Experts, abuse survivors share reactions to McCarrick report

4 mins read
Then-Cardinal Theodore E. McCarrick sings during Mass for the Election of the Roman Pontiff in St. Peter's Basilica at the Vatican in this April 18, 2005, file photo. Cardinal McCarrick was an elector during the 2005 conclave that elected Pope Benedict XVI. (CNS photo/Nancy Wiechec)

After having time to read and absorb the contents of the McCarrick report, experts in the field of clergy sex abuse say that while it’s not perfect and leaves some questions unanswered, it still marks a significant milestone in the Church’s ongoing reckoning with the clerical culture that enabled predators such as former cardinal Theodore E. McCarrick.

“I think the report, while it is thorough, will probably lead people to want to know more,” said Kathleen McChesney, a former FBI agent who was the first head of the U.S. Conference of Catholic Bishops’ Office of Child and Youth Protection.

McChesney, who runs her own investigative consulting firm, told Our Sunday Visitor that the 450-page report, which the Vatican released on Nov. 10, is “a pivotal document” because of the unprecedented nature of the pope commissioning the report and ordering that it be made public.

“Will it help to restore trust in the Church? I don’t know that was the goal,” McChesney said. “I think the goal was to let people know what had happened, and how.”

A two-year investigation, which included a review of decadesold documents and interviews with more than 90 witnesses around the world, found that McCarrick, the former cardinal-archbishop of Washington, used his ecclesial connections to climb the hierarchy despite persistent rumors of sexual impropriety.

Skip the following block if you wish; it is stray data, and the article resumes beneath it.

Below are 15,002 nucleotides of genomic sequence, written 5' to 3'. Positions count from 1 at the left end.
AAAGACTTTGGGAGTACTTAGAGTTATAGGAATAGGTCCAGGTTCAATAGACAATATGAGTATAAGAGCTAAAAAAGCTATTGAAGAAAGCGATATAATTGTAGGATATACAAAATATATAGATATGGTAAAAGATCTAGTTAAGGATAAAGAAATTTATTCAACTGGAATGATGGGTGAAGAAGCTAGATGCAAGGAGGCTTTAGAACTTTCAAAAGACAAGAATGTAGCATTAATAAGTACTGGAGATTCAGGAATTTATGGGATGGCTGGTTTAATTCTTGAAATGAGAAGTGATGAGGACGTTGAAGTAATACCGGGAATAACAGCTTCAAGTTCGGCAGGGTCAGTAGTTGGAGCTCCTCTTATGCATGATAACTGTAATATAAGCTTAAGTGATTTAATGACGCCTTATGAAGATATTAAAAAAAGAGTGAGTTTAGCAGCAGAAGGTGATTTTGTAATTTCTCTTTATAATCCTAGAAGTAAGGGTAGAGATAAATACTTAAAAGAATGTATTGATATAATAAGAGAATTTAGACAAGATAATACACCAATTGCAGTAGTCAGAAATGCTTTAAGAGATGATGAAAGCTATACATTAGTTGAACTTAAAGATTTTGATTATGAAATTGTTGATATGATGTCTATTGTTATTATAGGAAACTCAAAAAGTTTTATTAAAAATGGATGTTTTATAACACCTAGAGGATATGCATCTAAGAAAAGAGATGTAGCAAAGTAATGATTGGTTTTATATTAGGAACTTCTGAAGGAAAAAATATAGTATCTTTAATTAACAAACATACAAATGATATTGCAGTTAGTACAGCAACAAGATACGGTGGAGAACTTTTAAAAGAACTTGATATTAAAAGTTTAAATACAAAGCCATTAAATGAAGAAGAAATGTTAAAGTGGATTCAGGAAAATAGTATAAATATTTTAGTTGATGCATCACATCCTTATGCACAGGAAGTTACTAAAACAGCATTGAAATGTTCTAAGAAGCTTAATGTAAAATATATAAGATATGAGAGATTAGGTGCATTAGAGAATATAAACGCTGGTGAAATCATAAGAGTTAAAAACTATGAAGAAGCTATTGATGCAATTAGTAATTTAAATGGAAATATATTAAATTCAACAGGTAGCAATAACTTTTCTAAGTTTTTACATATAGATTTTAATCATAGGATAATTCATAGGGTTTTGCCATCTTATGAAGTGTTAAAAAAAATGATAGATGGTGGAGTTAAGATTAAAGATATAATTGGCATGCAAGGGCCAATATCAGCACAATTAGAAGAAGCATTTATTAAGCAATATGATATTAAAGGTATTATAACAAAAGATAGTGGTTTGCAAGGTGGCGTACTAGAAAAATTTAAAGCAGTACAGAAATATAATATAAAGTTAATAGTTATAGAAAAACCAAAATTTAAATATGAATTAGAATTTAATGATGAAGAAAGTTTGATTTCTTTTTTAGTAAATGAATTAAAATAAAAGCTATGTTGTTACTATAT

The report documents how Church officials failed to report and investigate the accusations, as well as how McCarrick, 90, protested his innocence and used his contacts to avoid accountability even as some clergy and laity tried for years to blow the whistle on him.

“I think what the documents do show is that there was an embedded clerical culture, particularly among the bishops, that allowed someone like McCarrick to manipulate the system. The culture of clericalism is very much at play in this whole situation,” said Francesco Cesareo, the former chairman of the U.S. Bishops’ National Review Board.

“The positive thing about the report is that it begins to address the McCarrick situation in a way that gives us some insight into the context that led to this problem, that led to McCarrick’s behavior, but it’s also limited in that it’s based on a lot on official correspondence and archives,” said Cesareo, the current president of Assumption College in Worcester, Massachusetts.